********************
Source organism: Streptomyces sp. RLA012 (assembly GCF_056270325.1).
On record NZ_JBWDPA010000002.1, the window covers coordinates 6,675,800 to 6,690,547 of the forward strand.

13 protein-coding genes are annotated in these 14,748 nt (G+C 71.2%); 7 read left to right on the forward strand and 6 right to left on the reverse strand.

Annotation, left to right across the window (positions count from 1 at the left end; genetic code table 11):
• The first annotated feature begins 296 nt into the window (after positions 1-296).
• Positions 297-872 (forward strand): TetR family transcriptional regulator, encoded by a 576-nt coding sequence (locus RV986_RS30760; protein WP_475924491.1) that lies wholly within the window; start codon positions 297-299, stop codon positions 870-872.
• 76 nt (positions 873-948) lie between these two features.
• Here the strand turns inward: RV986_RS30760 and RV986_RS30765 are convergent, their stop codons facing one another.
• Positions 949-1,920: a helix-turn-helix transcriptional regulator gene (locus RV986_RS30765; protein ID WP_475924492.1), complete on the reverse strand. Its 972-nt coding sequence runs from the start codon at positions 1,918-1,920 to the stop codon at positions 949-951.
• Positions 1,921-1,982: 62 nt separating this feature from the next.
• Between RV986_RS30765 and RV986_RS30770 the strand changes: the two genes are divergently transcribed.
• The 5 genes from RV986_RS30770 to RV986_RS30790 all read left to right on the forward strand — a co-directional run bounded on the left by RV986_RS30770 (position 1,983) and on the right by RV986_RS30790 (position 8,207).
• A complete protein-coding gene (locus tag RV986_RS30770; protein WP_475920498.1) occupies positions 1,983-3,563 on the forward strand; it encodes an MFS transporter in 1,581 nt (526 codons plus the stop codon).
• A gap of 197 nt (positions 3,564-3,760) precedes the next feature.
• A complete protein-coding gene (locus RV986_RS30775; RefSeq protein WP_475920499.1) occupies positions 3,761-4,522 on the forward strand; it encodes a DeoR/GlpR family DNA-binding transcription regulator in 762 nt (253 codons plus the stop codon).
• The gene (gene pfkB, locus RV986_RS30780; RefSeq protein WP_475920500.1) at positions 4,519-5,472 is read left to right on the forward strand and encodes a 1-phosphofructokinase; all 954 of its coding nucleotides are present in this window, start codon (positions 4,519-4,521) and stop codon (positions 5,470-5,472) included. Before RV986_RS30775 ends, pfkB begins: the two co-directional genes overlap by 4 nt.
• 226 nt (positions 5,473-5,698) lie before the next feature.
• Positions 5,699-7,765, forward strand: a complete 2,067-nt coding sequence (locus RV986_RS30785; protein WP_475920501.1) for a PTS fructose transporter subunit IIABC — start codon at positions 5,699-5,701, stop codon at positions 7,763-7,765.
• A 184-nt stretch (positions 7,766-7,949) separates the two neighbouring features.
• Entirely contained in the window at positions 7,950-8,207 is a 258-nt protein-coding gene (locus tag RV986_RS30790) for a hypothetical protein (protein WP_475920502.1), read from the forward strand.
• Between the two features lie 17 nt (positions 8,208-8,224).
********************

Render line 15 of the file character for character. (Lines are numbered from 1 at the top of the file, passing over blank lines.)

• A complete protein-coding gene (locus RV986_RS30775; RefSeq protein WP_475920499.1) occupies positions 3,761-4,522 on the forward strand; it encodes a DeoR/GlpR family DNA-binding transcription regulator in 762 nt (253 codons plus the stop codon).